At secondary school, those that couldn’t afford good training shoes often turned up in Gola. Gola trainers were a bit of a joke; cheap and cheerful, but never cool or fashionable. Such was the trainer obsession and snobbery at my school that a pupil’s fashion sense and family income was immediately identifiable by the training shoes he wore. Nikes, Puma, Diadora, Ellesse, Adidas and even some types early Patricks all cut the mustard back then. But not Gola. They were one step above Primark’s own brand. Ah, the cruelty of children.
Fast forward a couple of decades and Golas started appearing in the fashion boutiques with many an aspiring hipster sporting a pair. Personally I was more than bemused by this, but looking at the press ads in the cool glossies, Gola was clearly spending some brass and positioning itself as a bit of a style leader.
For me the stigma still remained, but clearly not for those who went to schools where they had better things to think about than hierarchies of trainers. They lapped up the retro factor and didn’t even mind the fact that Gola was no longer a cheap alternative, but an expensive one. The other half of Gola’s target audience wouldn’t have remembered the first incarnation, so they merrily joined in too.
It certainly shows what can be done with a decent sized marketing budget. Clearly the board sat around the table with the marketers asking for a shot at stardom. Good designers were contracted in and the range expanded dramatically – but it was the premium positioning that did the trick.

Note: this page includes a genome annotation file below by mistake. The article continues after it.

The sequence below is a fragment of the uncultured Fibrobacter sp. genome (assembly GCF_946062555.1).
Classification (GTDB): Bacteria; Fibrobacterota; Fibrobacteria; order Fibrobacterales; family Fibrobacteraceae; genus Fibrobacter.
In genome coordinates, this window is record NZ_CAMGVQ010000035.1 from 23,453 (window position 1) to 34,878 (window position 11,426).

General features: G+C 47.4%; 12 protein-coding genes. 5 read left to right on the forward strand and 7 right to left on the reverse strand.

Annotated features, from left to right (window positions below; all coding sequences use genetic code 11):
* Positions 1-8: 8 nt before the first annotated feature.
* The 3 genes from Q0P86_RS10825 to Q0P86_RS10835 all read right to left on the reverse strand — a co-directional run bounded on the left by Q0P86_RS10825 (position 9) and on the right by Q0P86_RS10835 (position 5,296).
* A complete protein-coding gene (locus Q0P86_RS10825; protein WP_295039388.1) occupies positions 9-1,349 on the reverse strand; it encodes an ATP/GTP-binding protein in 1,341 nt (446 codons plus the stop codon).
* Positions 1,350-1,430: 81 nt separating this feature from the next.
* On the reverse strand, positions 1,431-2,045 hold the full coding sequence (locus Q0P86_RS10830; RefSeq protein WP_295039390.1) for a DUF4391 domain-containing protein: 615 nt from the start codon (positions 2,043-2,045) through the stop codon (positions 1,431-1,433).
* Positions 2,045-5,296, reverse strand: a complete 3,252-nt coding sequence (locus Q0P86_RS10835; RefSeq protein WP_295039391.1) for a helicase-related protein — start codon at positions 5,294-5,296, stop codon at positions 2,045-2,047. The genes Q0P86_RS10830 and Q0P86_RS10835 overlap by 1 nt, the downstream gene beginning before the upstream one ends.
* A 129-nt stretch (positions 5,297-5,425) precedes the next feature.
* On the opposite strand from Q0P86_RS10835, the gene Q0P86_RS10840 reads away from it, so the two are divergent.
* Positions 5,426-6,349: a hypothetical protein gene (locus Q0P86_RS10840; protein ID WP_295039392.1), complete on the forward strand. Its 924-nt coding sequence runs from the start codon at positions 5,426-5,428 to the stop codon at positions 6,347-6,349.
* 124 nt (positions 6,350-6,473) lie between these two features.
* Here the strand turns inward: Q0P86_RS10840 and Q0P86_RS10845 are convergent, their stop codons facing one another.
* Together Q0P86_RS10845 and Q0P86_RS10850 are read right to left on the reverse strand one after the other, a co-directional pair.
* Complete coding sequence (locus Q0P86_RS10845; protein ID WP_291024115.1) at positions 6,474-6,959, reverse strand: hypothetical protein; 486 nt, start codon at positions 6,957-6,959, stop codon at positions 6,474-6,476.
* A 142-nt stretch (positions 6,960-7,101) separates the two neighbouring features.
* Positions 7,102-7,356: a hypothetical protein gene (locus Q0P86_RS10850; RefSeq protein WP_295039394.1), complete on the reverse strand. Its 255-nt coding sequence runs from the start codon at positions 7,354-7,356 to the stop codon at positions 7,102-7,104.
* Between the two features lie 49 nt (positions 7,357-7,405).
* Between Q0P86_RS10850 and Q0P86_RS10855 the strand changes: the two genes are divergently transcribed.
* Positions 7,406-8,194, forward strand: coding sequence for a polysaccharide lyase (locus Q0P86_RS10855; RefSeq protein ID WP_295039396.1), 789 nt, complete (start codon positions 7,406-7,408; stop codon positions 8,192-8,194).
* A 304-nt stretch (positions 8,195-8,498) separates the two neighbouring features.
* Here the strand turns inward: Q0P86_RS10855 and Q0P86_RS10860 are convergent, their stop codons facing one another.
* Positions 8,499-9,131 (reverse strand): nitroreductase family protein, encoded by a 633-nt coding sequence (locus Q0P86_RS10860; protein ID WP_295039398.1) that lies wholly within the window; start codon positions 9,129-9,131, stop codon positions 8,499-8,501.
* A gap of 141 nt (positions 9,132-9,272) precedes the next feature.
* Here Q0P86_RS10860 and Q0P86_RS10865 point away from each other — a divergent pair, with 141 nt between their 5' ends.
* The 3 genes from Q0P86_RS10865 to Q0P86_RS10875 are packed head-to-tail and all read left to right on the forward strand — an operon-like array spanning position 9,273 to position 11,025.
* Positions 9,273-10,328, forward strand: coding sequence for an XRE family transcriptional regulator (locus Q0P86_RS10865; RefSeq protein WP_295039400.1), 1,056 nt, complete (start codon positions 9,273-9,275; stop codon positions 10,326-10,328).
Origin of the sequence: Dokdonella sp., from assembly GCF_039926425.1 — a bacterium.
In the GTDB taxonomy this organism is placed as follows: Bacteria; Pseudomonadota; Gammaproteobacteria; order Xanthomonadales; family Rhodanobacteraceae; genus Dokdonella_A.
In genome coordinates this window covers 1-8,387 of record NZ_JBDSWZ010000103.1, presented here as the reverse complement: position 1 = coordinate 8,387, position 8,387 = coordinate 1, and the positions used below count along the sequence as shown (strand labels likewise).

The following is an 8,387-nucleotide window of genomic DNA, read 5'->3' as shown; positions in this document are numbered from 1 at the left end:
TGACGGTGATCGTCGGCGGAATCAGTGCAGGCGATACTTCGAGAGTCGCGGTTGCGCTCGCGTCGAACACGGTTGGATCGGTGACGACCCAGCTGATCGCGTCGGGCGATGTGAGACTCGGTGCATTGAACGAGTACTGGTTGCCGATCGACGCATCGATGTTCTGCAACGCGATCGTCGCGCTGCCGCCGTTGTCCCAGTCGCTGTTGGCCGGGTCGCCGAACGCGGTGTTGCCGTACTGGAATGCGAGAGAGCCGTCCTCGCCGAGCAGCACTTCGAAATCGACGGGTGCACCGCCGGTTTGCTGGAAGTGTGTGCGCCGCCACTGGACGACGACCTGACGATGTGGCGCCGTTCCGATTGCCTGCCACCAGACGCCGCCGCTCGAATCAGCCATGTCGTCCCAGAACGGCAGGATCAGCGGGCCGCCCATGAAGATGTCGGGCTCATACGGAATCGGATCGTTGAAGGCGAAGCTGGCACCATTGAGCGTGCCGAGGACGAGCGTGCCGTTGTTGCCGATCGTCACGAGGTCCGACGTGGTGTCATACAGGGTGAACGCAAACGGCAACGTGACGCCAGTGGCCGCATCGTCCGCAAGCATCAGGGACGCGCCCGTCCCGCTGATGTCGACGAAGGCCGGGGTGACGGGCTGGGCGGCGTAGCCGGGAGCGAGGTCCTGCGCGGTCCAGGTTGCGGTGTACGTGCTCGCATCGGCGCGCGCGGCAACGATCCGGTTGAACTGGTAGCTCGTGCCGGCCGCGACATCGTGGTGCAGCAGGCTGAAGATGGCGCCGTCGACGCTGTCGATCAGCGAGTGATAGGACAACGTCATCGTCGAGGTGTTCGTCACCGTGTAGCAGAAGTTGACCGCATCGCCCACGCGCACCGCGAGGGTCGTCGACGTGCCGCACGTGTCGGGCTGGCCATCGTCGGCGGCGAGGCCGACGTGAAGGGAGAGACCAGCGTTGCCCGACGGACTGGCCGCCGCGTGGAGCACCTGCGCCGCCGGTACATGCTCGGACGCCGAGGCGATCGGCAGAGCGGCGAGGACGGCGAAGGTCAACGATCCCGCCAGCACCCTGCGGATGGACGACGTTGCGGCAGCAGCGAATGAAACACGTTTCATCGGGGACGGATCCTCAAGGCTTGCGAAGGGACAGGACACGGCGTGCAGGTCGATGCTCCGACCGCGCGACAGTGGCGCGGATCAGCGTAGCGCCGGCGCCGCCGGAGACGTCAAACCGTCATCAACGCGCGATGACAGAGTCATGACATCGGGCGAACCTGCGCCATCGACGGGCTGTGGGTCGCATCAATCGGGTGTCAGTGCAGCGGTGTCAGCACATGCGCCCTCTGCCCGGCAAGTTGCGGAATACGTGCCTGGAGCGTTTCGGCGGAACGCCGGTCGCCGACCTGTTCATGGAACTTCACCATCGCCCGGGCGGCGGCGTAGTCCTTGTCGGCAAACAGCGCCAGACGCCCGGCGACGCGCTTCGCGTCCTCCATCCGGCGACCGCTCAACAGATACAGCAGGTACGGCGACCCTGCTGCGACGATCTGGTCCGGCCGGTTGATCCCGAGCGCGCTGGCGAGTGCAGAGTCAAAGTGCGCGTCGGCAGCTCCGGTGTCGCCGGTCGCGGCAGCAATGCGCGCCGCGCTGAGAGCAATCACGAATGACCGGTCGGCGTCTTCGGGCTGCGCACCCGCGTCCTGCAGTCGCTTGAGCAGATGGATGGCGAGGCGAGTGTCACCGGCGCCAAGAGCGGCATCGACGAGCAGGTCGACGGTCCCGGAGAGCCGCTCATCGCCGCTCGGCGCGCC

Fashion is fickle and they might not be the latest thang anymore, but Gola is still more than established both online and on the high street – and no more the poor relation in the cost department. It just proves that if there’s cash and determination available, you can’t write off brands.
As for Dunlop Green Flash – well this was the same – but different. In the early 80s, these shoes were so cheap that you bought them for school PE lessons when you felt too old for black plimsolls; but sometime in the 1990s they suddenly appeared in boutique windows on London’s Floral Street, with a premium price tag to match the surroundings. You were beyond hip for wearing them (albeit for two nanoseconds), but whereas Gola’s renaissance seemed to be marketing led, this seemed more of a street-led craze. Fashionistas deliberately resurrecting a brand almost because it was once cheap and passé.
There are plenty of Lazarus brands that have risen from the dead outside of fashion too. Babycham tried it and have some success, and I’m hotly anticipating the Lada come-back anytime now. So please shout up with your suggestions for other brands that have risen from the dead and are back with a vengeance.
In the meantime, anyone for a pint of Hofmeister?